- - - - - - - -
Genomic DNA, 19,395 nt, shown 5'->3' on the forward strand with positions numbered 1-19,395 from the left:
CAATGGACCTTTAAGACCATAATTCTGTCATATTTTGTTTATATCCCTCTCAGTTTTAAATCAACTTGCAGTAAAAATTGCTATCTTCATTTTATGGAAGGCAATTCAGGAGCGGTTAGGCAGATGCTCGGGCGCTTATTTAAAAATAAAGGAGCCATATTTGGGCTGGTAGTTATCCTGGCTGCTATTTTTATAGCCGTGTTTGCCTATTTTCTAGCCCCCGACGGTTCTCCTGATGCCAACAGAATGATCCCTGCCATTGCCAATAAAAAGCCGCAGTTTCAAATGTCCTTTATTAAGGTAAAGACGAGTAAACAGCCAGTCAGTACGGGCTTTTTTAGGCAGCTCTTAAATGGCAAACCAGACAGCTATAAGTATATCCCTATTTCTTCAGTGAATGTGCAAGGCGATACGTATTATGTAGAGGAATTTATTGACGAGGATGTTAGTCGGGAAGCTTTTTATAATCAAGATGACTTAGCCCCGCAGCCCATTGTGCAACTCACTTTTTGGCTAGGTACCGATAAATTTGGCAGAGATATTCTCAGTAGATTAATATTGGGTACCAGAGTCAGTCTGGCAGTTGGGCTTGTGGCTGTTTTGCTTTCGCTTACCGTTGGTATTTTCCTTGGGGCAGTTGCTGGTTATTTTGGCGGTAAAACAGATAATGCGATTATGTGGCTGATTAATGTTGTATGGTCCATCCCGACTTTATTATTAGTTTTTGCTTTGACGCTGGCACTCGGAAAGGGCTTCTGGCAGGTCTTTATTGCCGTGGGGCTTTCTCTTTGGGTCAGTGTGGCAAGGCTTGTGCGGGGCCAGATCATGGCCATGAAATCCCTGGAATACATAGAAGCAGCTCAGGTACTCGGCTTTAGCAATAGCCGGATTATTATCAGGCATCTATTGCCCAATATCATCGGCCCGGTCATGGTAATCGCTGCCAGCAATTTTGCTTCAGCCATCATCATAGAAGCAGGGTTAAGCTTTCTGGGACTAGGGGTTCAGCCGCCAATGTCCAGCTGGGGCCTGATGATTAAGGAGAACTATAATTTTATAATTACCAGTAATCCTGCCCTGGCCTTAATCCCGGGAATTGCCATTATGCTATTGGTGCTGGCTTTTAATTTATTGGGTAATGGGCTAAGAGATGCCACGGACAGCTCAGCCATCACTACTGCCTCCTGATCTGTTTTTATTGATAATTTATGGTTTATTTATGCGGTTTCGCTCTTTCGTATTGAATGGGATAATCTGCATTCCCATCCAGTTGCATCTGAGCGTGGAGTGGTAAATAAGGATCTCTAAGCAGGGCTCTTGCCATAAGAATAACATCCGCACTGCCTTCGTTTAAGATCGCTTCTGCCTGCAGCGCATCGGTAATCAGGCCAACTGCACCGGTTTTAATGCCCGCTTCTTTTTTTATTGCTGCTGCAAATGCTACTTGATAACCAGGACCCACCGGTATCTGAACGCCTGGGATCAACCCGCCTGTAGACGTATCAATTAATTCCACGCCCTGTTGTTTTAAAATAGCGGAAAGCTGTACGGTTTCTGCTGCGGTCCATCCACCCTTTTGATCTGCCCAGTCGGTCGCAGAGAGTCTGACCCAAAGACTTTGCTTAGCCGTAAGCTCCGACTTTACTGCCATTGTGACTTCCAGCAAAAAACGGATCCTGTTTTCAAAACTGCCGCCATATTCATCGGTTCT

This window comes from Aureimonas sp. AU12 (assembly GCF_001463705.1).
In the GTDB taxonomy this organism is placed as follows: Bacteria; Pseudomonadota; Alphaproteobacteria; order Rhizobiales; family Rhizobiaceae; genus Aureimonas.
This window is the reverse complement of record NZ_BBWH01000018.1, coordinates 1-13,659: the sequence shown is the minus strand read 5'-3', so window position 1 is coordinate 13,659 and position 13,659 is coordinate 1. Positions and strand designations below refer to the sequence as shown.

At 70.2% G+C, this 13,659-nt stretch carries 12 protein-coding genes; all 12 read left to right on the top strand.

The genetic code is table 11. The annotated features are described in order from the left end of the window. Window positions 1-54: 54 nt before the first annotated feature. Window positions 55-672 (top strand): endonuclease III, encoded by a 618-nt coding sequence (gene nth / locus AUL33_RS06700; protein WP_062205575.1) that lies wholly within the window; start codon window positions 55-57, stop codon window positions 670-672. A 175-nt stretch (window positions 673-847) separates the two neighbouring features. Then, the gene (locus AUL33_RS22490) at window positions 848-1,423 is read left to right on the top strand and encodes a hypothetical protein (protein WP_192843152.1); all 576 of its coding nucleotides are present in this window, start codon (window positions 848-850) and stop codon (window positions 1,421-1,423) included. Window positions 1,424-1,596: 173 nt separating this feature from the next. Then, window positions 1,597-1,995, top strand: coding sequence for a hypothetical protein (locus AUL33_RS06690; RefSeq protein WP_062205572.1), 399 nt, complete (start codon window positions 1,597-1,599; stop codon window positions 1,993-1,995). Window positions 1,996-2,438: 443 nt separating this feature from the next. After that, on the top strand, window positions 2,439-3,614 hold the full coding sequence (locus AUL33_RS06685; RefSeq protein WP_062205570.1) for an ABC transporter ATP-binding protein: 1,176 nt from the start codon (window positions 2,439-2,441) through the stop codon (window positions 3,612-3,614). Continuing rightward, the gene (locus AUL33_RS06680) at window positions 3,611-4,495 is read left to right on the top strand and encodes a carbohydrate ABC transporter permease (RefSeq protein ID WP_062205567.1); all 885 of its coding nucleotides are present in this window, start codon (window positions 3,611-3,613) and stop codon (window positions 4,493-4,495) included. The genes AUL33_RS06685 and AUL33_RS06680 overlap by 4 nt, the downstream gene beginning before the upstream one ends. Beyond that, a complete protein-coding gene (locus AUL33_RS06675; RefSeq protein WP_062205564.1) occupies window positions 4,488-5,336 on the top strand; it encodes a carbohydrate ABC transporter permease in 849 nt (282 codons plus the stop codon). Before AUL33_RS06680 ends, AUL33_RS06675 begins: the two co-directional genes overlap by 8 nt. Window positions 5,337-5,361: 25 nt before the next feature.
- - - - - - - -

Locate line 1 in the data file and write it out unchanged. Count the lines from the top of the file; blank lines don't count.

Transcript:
Genomic DNA, 19,395 nt, shown 5'->3' on the forward strand with positions numbered 1-19,395 from the left: